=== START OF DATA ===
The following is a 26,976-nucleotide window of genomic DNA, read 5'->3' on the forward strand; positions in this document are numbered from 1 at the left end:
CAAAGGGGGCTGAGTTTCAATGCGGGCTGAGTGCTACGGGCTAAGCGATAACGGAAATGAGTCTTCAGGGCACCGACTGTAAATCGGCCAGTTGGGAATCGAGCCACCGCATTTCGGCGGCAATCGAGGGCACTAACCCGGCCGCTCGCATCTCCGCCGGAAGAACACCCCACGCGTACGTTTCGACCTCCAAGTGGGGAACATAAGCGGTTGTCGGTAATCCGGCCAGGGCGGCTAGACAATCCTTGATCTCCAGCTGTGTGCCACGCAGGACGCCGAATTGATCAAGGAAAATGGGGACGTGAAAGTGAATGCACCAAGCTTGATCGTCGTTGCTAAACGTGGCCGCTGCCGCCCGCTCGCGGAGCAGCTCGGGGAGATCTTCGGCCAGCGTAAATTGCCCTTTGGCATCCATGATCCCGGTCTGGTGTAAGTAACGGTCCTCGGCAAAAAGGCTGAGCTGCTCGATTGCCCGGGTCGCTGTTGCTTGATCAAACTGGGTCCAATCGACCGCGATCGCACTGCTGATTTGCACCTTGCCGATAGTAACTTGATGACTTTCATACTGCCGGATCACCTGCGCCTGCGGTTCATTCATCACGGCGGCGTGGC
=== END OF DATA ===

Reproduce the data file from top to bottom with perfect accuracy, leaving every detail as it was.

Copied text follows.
The following is a 26,976-nucleotide window of genomic DNA, read 5'->3' on the forward strand; positions in this document are numbered from 1 at the left end:
CAAAGGGGGCTGAGTTTCAATGCGGGCTGAGTGCTACGGGCTAAGCGATAACGGAAATGAGTCTTCAGGGCACCGACTGTAAATCGGCCAGTTGGGAATCGAGCCACCGCATTTCGGCGGCAATCGAGGGCACTAACCCGGCCGCTCGCATCTCCGCCGGAAGAACACCCCACGCGTACGTTTCGACCTCCAAGTGGGGAACATAAGCGGTTGTCGGTAATCCGGCCAGGGCGGCTAGACAATCCTTGATCTCCAGCTGTGTGCCACGCAGGACGCCGAATTGATCAAGGAAAATGGGGACGTGAAAGTGAATGCACCAAGCTTGATCGTCGTTGCTAAACGTGGCCGCTGCCGCCCGCTCGCGGAGCAGCTCGGGGAGATCTTCGGCCAGCGTAAATTGCCCTTTGGCATCCATGATCCCGGTCTGGTGTAAGTAACGGTCCTCGGCAAAAAGGCTGAGCTGCTCGATTGCCCGGGTCGCTGTTGCTTGATCAAACTGGGTCCAATCGACCGCGATCGCACTGCTGATTTGCACCTTGCCGATAGTAACTTGATGACTTTCATACTGCCGGATCACCTGCGCCTGCGGTTCATTCATCACGGCGGCGTGGC